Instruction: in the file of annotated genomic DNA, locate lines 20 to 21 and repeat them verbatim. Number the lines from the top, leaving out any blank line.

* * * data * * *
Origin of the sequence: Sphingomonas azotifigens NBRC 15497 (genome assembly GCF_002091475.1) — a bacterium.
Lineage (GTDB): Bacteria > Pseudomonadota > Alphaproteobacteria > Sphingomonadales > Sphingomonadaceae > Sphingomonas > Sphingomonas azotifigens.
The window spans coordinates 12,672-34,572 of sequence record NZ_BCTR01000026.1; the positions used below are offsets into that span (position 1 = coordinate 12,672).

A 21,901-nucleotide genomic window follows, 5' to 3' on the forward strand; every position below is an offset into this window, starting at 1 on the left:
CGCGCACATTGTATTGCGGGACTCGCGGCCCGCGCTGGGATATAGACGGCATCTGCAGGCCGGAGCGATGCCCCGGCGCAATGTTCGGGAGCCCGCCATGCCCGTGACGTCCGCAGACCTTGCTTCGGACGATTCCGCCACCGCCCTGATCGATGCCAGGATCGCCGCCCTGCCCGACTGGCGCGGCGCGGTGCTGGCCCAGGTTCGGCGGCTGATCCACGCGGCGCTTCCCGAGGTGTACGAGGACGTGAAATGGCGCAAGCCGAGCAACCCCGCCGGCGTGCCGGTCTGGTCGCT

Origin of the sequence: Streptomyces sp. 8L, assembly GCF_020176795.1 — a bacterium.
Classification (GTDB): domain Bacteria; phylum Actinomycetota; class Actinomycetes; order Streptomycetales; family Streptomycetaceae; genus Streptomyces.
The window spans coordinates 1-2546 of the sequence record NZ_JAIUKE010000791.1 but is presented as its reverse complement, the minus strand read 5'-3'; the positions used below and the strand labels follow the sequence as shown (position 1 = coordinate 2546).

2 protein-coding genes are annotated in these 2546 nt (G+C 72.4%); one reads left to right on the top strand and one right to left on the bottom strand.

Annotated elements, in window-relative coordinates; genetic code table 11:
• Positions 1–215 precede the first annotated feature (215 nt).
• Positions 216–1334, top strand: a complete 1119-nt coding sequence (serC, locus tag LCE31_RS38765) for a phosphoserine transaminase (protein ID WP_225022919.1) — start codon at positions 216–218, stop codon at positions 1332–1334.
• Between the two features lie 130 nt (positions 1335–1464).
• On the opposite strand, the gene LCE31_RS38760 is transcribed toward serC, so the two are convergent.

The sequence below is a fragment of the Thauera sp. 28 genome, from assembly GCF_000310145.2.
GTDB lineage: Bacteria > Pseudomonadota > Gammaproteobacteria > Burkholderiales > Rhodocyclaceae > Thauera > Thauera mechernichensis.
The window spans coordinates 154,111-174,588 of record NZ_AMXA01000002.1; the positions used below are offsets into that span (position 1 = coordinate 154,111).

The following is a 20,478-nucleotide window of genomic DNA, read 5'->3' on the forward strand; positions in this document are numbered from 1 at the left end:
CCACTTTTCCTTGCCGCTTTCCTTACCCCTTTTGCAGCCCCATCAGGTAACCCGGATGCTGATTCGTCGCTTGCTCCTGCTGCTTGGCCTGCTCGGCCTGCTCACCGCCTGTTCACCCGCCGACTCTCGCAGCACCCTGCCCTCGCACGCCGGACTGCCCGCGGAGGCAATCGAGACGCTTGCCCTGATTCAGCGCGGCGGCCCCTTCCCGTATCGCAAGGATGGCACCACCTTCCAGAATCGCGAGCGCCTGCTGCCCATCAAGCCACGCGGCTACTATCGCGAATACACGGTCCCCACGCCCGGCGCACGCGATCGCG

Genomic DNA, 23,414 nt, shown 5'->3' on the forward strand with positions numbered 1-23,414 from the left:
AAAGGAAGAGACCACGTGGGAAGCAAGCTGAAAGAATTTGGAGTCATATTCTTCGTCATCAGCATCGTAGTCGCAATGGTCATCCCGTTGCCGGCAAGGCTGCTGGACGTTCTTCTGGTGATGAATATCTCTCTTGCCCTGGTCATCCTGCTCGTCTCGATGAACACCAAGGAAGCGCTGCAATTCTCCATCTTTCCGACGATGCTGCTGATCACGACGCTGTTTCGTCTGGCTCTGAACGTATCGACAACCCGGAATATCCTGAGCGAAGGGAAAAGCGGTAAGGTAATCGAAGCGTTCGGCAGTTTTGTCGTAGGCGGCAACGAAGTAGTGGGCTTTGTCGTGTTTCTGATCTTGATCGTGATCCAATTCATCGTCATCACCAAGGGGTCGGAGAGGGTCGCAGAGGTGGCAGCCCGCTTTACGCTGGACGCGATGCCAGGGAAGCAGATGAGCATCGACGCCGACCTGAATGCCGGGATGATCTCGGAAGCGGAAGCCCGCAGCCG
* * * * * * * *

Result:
Genomic DNA, 23,414 nt, shown 5'->3' on the forward strand with positions numbered 1-23,414 from the left:
AAAGGAAGAGACCACGTGGGAAGCAAGCTGAAAGAATTTGGAGTCATATTCTTCGTCATCAGCATCGTAGTCGCAATGGTCATCCCGTTGCCGGCAAGGCTGCTGGACGTTCTTCTGGTGATGAATATCTCTCTTGCCCTGGTCATCCTGCTCGTCTCGATGAACACCAAGGAAGCGCTGCAATTCTCCATCTTTCCGACGATGCTGCTGATCACGACGCTGTTTCGTCTGGCTCTGAACGTATCGACAACCCGGAATATCCTGAGCGAAGGGAAAAGCGGTAAGGTAATCGAAGCGTTCGGCAGTTTTGTCGTAGGCGGCAACGAAGTAGTGGGCTTTGTCGTGTTTCTGATCTTGATCGTGATCCAATTCATCGTCATCACCAAGGGGTCGGAGAGGGTCGCAGAGGTGGCAGCCCGCTTTACGCTGGACGCGATGCCAGGGAAGCAGATGAGCATCGACGCCGACCTGAATGCCGGGATGATCTCGGAAGCGGAAGCCCGCAGCCG